Anything is possible. The more important question is, how likely is it?
There’s probably a very simple, mundane explanation here: your friend’s account has been hacked. Someone else has access to it.
It’s not that Microsoft’s servers are vulnerable; it’s that your friend’s account was.
And that’s very common.
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Microsoft servers infected?
It’s extremely unlikely that the servers of any major online service would be hacked. Much more likely are the many ways that individual accounts can be compromised or that malware can make it on to individual machines. Most important is that you implement all appropriate security measures for your equipment and online accounts.
Mail programs versus mail servers
First, realize that Outlook.com (Hotmail’s replacement) isn’t running mail software like you and I run.
Outlook.com and other mail services run custom software tuned for being mail servers. They’re designed to collect and deliver mail on behalf of thousands, if not millions, of customers.
The “address book” you see on screen is likely stored on Microsoft servers in a custom and undocumented format1 that would be near impossible to reverse engineer without direct access to the Microsoft data center. To the best of my knowledge, no current malware has a clue how to do that.
I’m sure that Microsoft and Microsoft-related servers are some of the biggest targets for hackers on the planet. You can bet that these are some of the best-secured servers in existence. From industrial-strength firewalls to totally secured and locked-down data centers in undisclosed locations, Microsoft servers are well protected.
Finally, if there were any kind of a security breach or problem on the servers themselves, Microsoft would be all over it as fast as humanly possible. If necessary, it would take the service down to protect its customers.
So, no, I don’t believe Outlook.com or Hotmail itself has been hacked, or that the servers have any kind of malware infection.
Most likely: no malware at all
So where’s the email coming from?
By far the most common cause of the symptoms you describe is an account hack. Someone has somehow determined the sign-in credentials for the email account, signed into Outlook.com, and started sending email to the account contacts.
The only thing required is the ability to sign in to the account. That’s it. No malware involved, and certainly no malware on the Microsoft server itself. Malware may have been involved in determining the sign-in credentials, but that could have been something like a keylogger on your friend’s computer.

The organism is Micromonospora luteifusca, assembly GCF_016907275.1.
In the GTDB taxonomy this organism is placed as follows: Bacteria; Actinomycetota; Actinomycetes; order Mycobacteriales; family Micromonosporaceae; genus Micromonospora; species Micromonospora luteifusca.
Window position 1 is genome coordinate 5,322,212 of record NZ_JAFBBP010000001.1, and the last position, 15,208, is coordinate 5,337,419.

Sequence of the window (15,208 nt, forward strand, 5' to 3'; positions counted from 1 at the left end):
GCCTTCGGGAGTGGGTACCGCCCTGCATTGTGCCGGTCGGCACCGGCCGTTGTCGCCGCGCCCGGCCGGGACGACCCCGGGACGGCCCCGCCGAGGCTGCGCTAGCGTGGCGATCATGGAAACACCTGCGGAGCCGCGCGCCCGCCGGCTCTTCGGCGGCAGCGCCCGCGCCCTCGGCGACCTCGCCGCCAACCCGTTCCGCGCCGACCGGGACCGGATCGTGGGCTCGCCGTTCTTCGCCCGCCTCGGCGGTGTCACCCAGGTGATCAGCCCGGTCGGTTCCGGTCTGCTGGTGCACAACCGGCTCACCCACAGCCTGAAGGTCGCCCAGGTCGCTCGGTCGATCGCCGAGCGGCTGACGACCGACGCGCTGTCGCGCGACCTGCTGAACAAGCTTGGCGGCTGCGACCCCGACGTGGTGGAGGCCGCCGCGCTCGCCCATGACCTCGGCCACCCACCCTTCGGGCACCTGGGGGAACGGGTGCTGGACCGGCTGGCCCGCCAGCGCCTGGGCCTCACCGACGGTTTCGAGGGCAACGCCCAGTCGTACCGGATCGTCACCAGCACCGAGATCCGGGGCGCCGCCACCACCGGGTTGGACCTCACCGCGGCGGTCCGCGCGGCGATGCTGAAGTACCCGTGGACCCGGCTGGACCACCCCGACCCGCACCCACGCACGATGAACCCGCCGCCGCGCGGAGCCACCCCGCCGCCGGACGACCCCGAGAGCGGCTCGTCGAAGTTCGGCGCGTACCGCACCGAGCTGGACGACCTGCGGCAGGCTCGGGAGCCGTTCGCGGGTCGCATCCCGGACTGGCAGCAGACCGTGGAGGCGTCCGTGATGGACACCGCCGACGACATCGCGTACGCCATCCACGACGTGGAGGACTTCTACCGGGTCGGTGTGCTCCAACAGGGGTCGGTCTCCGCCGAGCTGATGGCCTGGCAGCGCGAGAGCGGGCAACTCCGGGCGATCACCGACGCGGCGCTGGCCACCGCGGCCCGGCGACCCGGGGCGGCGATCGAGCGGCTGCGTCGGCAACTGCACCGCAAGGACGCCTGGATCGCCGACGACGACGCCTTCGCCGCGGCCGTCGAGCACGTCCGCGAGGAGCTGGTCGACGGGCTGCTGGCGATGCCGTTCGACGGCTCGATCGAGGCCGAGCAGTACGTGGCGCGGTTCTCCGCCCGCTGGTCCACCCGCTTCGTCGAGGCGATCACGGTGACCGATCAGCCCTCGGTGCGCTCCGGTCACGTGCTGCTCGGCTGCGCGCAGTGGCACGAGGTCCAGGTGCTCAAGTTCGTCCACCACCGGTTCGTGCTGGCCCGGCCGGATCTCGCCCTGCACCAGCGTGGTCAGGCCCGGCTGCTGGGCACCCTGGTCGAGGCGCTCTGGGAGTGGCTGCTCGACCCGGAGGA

Or your friend’s computer may not have been involved at all. If they re-use passwords, then hackers may have gotten around to trying a password discovered elsewhere with this Hotmail account and been successful.
Still possible: malware
If malware is involved, it’s more likely that it captured the sign-in credentials as I described above, allowing the hackers to sign in to the account directly.
It’s not nearly as common as it once was, but malware has also been known to infect email programs on PCs. The malware would take control of Microsoft Office Outlook, Thunderbird, or others and send spam and malware. It’s pretty rare these days, though.
Also possible: it’s not you at all
It’s possible that nothing in your control or your friend’s control is involved at all.
Spammers can fake the “From:” line on the email that they send. It looks like it came from your Hotmail account, but in fact it came from somewhere else entirely. A quick look at the details of the mail header usually confirms this.
I’ve discussed this at length in an earlier article, “Someone’s Sending From My Email Address! How Do I Stop Them?!”
The result is your friends could be getting spam — perhaps carrying malware — that looks like it came from you, but in fact had nothing to do with you whatsoever.
Don’t jump to the conclusion that your service’s servers have been hacked.
Instead, review your own security measures. Protect your machines with good security software, and scan them regularly for malware.
Make certain your online accounts are protected with strong and unique passwords, and consider adding two-factor authentication for an extra level of security.
And of course, subscribe to Confident Computing! My newsletter helps you use technology with less frustration and more confidence, solutions, answers, and tips in your inbox every week.
Footnotes & References
1: Very likely in a large database using something like Microsoft SQL Server or similar.